Adverse Outcomes in Clear Cell Renal Cell Carcinoma with Mutations of 3p21 Epigenetic Regulators BAP1 and SETD2: a Report by MSKCC and the KIRC TCGA Research Network.
ABSTRACT Purpose To investigate the impact of newly identified chromosome 3p21 epigenetic tumor suppressors PBRM1, SETD2, and BAP1 on cancer specific survival (CSS) of 609 clear cell renal cell carcinoma (ccRCC) patients from two distinct cohorts. Patients and Methods Select sequencing on 3p tumor suppressors of 188 patients who underwent resection of primary ccRCC at the Memorial Sloan-Kettering Cancer Center (MSKCC) was performed to interrogate the genotype-phenotype associations. These findings were compared to analyses of the genomic and clinical dataset from our non-overlapping The Cancer Genome Atlas (TCGA) cohort of 421 primary ccRCC patients. Results 3p21 tumor suppressors are frequently mutated in both the MSKCC (PBRM1, 30.3%; SETD2, 7.4%; BAP1, 6.4%) and the TCGA (PBRM1, 33.5%; SETD2, 11.6%; BAP1, 9.7%) cohorts. BAP1 mutations are associated with worse CSS in both cohorts (MSKCC, p=0.002, HR 7.71 (2.08-28.6); TCGA, p=0.002, HR 2.21 (1.35-3.63)). SETD2 are associated with worse CSS in the TCGA cohort (p=0.036, HR 1.68 (1.04-2.73)). On the contrary, PBRM1 mutations, the second most common gene mutations of ccRCC, have no impact on CSS. Conclusion The chromosome 3p21 locus harbors three frequently mutated ccRCC tumor suppressor genes. BAP1 and SETD2 mutations (6-12%) are associated with worse CSS, suggesting their roles in disease progression. PBRM1 mutations (30-34%) do not impact CSS, implicating its principal role in the tumor initiation. Future efforts should focus on therapeutic interventions and further clinical, pathologic and molecular interrogation of this novel class of tumor suppressors.
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ABSTRACT: The development of new forms of treatment of advanced renal cell carcinoma over the past two decades has been primarily focused on targeting the VHL/HIF pathway. The recent identification of mutations of chromatin-remodeling genes in clear-cell renal carcinoma (ccRCC), of genomic heterogeneity, and of a Warburg-like metabolic phenotype in advanced disease has had a profound effect on our understanding of the evolution of ccRCC and on potential approaches to personalized therapy. Early approaches to therapy for patients with advanced type I papillary RCC that have centered around the MET/HGF pathway will expand as more genomic information becomes available. Sporadic and familial type II papillary renal cell carcinoma are characterized by enhanced aerobic glycolysis and share an antioxidant response phenotype. In fumarate hydratase-deficient RCC, fumarate-induced succination of KEAP1 activates Nrf2 signaling. CUL3 and Nrf2 mutations as well as an Nrf2 activation phenotype are found in sporadic type II papillary RCC. Therapeutic approaches designed to target the Nrf2 pathway as well as to impair blood flow and glucose delivery in these cancers that are highly dependent on a robust tumor vasculature and on ready availability of glucose for energy production and glycolysis are in development. Clin Cancer Res; 21(1); 10-17. ©2015 AACR. ©2015 American Association for Cancer Research.Clinical Cancer Research 01/2015; 21(1):10-7. DOI:10.1158/1078-0432.CCR-13-2993 · 8.19 Impact Factor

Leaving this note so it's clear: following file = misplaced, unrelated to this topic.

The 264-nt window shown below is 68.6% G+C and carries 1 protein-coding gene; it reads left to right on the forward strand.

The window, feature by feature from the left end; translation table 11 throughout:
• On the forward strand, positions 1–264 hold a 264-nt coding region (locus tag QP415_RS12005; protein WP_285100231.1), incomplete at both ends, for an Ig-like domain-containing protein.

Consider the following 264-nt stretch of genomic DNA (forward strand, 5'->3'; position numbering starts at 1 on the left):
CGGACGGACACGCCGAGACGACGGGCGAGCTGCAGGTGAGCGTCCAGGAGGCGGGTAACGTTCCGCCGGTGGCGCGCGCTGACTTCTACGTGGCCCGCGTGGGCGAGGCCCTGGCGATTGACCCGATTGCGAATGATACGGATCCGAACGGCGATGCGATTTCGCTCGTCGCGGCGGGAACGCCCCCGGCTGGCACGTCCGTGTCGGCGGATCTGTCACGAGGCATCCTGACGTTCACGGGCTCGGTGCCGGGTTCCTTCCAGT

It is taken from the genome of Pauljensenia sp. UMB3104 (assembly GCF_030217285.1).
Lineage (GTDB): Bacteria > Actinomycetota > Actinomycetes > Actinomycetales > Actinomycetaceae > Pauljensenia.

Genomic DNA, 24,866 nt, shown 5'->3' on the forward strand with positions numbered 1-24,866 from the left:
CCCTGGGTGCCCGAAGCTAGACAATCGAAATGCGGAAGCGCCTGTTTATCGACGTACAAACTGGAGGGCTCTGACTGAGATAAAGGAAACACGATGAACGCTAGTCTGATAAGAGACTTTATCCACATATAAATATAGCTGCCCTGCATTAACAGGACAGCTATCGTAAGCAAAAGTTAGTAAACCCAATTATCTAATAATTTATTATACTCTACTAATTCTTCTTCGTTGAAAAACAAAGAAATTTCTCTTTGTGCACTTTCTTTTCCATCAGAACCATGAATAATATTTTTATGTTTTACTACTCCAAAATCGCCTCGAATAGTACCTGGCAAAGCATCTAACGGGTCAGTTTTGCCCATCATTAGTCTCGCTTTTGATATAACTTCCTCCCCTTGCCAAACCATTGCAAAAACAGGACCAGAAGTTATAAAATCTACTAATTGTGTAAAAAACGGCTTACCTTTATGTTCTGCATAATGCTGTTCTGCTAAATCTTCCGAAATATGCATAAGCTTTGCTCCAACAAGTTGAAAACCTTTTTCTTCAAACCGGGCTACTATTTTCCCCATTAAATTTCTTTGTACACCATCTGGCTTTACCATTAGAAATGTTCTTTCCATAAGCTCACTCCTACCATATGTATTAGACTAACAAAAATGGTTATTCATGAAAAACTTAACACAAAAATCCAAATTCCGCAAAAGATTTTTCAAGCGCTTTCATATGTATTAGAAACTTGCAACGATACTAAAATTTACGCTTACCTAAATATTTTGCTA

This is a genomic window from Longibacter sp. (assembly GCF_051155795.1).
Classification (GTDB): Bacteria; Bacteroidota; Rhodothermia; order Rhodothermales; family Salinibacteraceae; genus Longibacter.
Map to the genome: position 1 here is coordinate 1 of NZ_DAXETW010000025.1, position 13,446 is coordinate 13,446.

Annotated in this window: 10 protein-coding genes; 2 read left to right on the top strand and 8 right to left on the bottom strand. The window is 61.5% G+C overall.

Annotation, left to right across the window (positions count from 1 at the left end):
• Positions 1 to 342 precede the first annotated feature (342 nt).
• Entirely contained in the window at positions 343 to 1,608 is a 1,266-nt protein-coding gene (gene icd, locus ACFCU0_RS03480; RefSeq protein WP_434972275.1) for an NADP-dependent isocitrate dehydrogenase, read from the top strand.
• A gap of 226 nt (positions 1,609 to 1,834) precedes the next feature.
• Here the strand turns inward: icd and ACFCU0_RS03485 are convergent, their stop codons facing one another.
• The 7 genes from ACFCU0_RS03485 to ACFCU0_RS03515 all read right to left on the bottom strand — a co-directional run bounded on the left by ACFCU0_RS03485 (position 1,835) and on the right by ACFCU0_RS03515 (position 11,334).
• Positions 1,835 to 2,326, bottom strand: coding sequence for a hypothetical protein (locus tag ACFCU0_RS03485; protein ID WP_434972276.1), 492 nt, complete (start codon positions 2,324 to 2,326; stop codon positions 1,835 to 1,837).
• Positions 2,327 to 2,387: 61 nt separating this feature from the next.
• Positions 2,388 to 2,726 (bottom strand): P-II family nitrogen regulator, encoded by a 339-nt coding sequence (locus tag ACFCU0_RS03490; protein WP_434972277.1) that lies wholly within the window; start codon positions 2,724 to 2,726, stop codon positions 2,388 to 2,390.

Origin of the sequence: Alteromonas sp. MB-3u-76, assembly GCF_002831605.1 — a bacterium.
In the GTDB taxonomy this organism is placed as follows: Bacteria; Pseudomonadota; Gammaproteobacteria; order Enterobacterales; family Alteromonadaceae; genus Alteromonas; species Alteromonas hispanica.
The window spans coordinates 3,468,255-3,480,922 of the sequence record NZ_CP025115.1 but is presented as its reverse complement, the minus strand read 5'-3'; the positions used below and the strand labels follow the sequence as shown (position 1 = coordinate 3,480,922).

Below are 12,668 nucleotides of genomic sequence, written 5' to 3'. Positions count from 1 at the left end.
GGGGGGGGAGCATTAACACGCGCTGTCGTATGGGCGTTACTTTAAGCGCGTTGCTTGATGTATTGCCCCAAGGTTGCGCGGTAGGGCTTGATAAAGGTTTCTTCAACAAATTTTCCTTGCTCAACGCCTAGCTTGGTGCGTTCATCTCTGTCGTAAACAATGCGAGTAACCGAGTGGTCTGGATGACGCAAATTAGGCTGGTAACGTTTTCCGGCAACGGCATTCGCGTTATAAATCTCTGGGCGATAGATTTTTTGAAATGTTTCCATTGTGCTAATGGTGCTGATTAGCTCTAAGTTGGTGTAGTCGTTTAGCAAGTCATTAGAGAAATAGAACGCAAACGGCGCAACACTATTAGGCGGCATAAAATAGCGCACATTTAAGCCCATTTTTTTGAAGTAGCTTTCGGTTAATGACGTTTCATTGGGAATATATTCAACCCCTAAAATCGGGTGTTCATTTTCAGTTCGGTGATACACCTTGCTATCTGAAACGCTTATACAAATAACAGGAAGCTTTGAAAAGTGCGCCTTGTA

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ABSTRACT: SWI/SNF is a major regulator of gene expression. Its role is to facilitate the shifting and exposure of DNA segments within the promoter and other key domains to transcription factors and other essential cellular proteins. This complex interacts with a wide range of proteins and does not function within a single, specific pathway; thus, it is involved in a multitude of cellular processes, including DNA repair, differentiation, development, cell adhesion, and growth control. Given SWI/SNF's prominent role in these processes, many of which are important for blocking cancer development, it is not surprising that the SWI/SNF complex is targeted during cancer initiation and progression both by mutations and by non-mutational mechanisms. Currently, the understanding of the types of alterations, their frequency, and their impact on the SWI/SNF subunits is an area of intense research that has been bolstered by a recent cadre of NextGen sequencing studies. These studies have revealed mutations in SWI/SNF subunits, indicating that this complex is thus important for cancer development. The purpose of this review is to put into perspective the role of mutations versus other mechanisms in the silencing of SWI/SNF subunits, in particular, BRG1 and BRM. In addition, this review explores the recent development of synthetic lethality and how it applies to this complex, as well as how BRM polymorphisms are becoming recognized as potential clinical biomarkers for cancer risk. Recent reviews have detailed the occurrence of mutations in nearly all SWI/SNF subunits, which indicates that this complex is an important target for cancer. However, when the frequency of mutations in a given tumor type is compared to the frequency of subunit loss, it becomes clear that other non-mutational mechanisms must play a role in the inactivation of SWI/SNF subunits. Such data indicate that epigenetic mechanisms that are known to regulate BRM may also be involved in the loss of expression of other SWI/SNF subunits. This is important since epigenetically silenced genes are inducible, and thus, the reversal of the silencing of these non-mutationally suppressed subunits may be a viable mode of targeted therapy.Frontiers in Oncology 01/2014; 4:372. DOI:10.3389/fonc.2014.00372
Korean journal of urology 02/2015; 56(2):87. DOI:10.4111/kju.2015.56.2.87